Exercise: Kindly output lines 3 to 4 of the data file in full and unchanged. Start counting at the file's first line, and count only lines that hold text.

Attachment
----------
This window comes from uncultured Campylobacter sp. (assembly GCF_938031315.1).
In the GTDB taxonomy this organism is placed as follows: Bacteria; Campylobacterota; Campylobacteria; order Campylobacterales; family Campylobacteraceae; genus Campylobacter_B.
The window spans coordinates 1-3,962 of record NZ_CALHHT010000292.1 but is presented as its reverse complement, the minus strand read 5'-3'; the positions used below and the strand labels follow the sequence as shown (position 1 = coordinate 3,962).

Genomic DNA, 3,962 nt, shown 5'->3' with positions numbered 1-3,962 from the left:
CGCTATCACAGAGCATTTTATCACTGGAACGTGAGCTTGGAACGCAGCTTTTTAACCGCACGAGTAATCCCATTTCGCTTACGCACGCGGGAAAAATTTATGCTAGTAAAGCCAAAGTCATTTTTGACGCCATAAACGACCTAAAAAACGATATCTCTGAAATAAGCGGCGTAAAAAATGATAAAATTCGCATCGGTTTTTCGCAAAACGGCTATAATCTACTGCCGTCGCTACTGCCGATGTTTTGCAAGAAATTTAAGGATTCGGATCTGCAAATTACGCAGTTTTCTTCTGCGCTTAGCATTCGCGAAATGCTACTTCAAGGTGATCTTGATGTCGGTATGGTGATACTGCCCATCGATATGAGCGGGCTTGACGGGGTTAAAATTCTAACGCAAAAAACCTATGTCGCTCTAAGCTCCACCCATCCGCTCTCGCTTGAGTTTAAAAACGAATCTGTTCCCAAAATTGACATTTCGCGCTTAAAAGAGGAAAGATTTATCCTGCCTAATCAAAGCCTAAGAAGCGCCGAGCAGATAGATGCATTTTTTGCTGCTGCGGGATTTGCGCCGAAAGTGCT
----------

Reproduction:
The window spans coordinates 1-3,962 of record NZ_CALHHT010000292.1 but is presented as its reverse complement, the minus strand read 5'-3'; the positions used below and the strand labels follow the sequence as shown (position 1 = coordinate 3,962).

Genomic DNA, 3,962 nt, shown 5'->3' with positions numbered 1-3,962 from the left: